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Papier vs. electronical flight tickets
When you use an air carrier, there are two kinds of tickets you will encounter: the hardcopy type and the eTicket (also known as ticketless travel). Hardcover tickets are quickly decorated with lines of dinosaurs - they seem somehow less topical. It is important to consider the pros and cons of these two kinds of tickets before you start to deal with such notions.
Hard-copy tickets are so called because the air tickets (the piece of hard-copy containing the precise information about the trip and referred to as air tickets) are in hard-copy state. In the case of an eTicket, this information is stored in the airline's reservations system and displayed as an eTicket at check-in.
Passengers travelling with an eTicket receive a copy of the route and the transport agreement. They are not a ticketing document, but an indicator that you have an e-document. You do not have the right person in your hands with an electronical ticketing. However, it is not enough to know that hard and e-tickets are different; it is important to know what the positive and negative are.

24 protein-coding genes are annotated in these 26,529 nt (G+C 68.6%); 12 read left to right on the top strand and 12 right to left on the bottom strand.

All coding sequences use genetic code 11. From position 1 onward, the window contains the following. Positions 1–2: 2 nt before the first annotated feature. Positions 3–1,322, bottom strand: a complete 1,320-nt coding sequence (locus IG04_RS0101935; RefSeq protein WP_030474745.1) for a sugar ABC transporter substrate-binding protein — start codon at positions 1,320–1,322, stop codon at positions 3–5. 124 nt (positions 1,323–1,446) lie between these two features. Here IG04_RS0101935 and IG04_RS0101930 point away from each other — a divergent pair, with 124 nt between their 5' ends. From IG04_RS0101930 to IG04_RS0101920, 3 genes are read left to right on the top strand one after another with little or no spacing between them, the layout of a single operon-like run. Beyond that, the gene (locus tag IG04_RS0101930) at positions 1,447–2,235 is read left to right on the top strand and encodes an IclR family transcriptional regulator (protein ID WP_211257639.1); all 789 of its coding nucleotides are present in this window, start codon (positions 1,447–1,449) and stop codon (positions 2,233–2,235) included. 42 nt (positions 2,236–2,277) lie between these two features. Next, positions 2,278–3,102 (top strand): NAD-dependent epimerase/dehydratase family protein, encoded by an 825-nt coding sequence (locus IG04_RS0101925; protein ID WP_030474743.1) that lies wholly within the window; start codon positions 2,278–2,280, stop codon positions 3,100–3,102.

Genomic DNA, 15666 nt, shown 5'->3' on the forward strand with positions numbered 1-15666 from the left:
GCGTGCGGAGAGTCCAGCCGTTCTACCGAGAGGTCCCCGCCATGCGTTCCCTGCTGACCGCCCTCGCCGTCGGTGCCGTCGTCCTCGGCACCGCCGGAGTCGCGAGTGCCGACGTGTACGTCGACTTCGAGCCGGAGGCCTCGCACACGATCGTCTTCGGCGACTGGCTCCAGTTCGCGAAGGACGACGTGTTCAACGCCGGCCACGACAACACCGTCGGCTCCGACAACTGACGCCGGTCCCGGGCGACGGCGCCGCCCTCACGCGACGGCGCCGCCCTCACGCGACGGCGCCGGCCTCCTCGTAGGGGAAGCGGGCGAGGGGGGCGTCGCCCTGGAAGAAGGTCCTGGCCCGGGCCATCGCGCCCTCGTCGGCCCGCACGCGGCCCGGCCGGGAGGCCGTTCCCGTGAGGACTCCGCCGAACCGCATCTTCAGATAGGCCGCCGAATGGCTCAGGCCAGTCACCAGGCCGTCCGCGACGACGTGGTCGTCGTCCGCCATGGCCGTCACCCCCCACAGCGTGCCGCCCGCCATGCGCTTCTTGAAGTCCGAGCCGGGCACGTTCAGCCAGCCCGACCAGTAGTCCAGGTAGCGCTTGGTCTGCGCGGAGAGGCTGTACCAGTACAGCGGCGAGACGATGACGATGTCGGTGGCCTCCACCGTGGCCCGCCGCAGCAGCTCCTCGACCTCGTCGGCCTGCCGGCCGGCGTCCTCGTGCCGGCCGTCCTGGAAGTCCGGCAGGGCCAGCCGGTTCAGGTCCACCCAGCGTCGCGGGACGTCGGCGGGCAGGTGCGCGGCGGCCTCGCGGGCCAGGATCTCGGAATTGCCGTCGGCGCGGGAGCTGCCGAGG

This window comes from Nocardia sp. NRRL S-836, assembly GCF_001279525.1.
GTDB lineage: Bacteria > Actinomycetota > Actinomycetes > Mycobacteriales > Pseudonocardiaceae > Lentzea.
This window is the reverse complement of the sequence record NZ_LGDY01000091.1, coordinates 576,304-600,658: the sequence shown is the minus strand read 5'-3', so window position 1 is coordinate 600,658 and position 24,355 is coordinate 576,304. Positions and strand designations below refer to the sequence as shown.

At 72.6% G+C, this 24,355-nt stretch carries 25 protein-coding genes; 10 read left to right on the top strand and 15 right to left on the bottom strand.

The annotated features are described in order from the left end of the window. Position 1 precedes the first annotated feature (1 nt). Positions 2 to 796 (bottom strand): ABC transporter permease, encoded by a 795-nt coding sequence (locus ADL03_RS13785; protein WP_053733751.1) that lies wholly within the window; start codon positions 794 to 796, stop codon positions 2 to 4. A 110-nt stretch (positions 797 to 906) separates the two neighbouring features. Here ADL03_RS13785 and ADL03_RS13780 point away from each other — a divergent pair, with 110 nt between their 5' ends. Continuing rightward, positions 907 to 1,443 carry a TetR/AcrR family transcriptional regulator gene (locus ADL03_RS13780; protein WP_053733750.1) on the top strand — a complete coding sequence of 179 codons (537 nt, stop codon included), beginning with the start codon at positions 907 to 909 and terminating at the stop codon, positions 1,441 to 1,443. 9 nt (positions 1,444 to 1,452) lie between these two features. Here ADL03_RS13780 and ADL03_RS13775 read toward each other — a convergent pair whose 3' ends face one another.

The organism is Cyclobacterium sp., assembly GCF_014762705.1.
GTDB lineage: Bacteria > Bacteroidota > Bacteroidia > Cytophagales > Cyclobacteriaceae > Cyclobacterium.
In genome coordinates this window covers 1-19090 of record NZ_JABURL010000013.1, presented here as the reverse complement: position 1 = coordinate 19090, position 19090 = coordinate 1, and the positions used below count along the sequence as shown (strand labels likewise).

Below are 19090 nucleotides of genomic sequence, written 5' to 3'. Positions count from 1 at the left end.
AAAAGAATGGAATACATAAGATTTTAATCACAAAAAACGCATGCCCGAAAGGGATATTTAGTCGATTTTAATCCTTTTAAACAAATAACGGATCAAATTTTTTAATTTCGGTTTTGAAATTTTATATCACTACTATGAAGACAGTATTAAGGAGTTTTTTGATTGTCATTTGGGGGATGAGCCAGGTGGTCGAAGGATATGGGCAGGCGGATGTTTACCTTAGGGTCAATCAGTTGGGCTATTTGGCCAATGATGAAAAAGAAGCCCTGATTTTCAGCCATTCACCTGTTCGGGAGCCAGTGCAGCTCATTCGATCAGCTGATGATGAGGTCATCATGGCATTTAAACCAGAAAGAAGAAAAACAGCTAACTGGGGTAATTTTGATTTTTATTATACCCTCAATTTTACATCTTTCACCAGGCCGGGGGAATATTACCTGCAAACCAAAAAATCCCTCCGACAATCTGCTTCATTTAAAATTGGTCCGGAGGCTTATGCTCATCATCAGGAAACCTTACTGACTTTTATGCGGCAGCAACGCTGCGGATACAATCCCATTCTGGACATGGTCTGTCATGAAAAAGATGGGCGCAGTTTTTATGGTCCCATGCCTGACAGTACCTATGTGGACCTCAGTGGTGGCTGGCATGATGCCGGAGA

Hardcopy tickets are especially useful when your plane is cancelled because of a mechanic or other line-related problems and not because of a meteorological one. If, however, it is not the case and you have a hard copy pass, you may have a variety of choices that you may not have yet taken into consideration. When you have a hard copy travel pass with a large carrier and fly from an international airfield where another large carrier travels to your final destinations, a hard copy travel pass can be to your benefit.
When your trip is cancelled, you can ask another airline's agents to approve your ticketing (more tricky to do if there is more than one airport from which carriers are flying to your destination). Frequently the other carrier will do it, and you are now ahead of those on eTickets.
When you see with an eTicket because you do not have a real one, you are more at the mercy of the carrier with whom you are booking. And, in the event of a weather-independent cancelation, you will be placed on the next available flights with the same carrier, even if it is hour later.
Even in non-cancellation scenarios, hard copy tickets can be an advantage. Let's say you check the timetables to your final destinations and find a cheaper date with another carrier. You may only be able to change carriers with a hard copy airfare, especially if it is a national airfare (and not a charters airfare).
When it comes to an overseas travel, don't worry, because the regulations for overseas tickets are very different, while national ones are often unbelievably similar. For example, an unwritten policy of a large carrier was to take tickets from other carriers when a passenger showed up at check-in. There was a large aerodrome with lots of terminal buildings, and a number of carriers operated exactly the same itinerary.